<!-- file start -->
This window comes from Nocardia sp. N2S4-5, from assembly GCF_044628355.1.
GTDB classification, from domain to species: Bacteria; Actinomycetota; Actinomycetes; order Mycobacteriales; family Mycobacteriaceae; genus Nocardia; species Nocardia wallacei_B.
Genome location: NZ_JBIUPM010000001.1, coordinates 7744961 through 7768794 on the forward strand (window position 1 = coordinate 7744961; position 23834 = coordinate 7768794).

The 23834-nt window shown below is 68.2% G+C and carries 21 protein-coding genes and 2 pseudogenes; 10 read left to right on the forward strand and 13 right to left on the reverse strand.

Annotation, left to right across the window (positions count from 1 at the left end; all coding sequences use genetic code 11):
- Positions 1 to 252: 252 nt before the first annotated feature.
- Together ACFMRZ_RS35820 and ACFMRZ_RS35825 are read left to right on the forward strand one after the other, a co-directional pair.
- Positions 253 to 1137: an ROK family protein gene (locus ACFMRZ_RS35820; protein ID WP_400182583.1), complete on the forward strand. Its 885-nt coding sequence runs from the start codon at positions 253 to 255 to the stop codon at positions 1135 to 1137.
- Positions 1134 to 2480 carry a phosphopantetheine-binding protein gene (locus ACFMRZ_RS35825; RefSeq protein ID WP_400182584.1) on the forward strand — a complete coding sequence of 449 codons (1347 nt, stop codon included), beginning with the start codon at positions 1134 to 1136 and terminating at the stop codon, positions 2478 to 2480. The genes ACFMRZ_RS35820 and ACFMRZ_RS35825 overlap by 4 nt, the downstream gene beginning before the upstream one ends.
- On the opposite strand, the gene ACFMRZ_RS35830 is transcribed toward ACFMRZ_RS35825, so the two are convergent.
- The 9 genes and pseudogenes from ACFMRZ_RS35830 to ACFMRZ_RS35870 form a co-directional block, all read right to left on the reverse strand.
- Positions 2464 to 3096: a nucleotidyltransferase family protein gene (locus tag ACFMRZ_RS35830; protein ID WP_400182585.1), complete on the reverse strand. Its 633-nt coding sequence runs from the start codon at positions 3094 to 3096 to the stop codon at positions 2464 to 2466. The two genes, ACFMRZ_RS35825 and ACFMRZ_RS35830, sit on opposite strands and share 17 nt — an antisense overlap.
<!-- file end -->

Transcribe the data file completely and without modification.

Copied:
This window comes from Nocardia sp. N2S4-5, from assembly GCF_044628355.1.
GTDB classification, from domain to species: Bacteria; Actinomycetota; Actinomycetes; order Mycobacteriales; family Mycobacteriaceae; genus Nocardia; species Nocardia wallacei_B.
Genome location: NZ_JBIUPM010000001.1, coordinates 7744961 through 7768794 on the forward strand (window position 1 = coordinate 7744961; position 23834 = coordinate 7768794).

The 23834-nt window shown below is 68.2% G+C and carries 21 protein-coding genes and 2 pseudogenes; 10 read left to right on the forward strand and 13 right to left on the reverse strand.

Annotation, left to right across the window (positions count from 1 at the left end; all coding sequences use genetic code 11):
- Positions 1 to 252: 252 nt before the first annotated feature.
- Together ACFMRZ_RS35820 and ACFMRZ_RS35825 are read left to right on the forward strand one after the other, a co-directional pair.
- Positions 253 to 1137: an ROK family protein gene (locus ACFMRZ_RS35820; protein ID WP_400182583.1), complete on the forward strand. Its 885-nt coding sequence runs from the start codon at positions 253 to 255 to the stop codon at positions 1135 to 1137.
- Positions 1134 to 2480 carry a phosphopantetheine-binding protein gene (locus ACFMRZ_RS35825; RefSeq protein ID WP_400182584.1) on the forward strand — a complete coding sequence of 449 codons (1347 nt, stop codon included), beginning with the start codon at positions 1134 to 1136 and terminating at the stop codon, positions 2478 to 2480. The genes ACFMRZ_RS35820 and ACFMRZ_RS35825 overlap by 4 nt, the downstream gene beginning before the upstream one ends.
- On the opposite strand, the gene ACFMRZ_RS35830 is transcribed toward ACFMRZ_RS35825, so the two are convergent.
- The 9 genes and pseudogenes from ACFMRZ_RS35830 to ACFMRZ_RS35870 form a co-directional block, all read right to left on the reverse strand.
- Positions 2464 to 3096: a nucleotidyltransferase family protein gene (locus tag ACFMRZ_RS35830; protein ID WP_400182585.1), complete on the reverse strand. Its 633-nt coding sequence runs from the start codon at positions 3094 to 3096 to the stop codon at positions 2464 to 2466. The two genes, ACFMRZ_RS35825 and ACFMRZ_RS35830, sit on opposite strands and share 17 nt — an antisense overlap.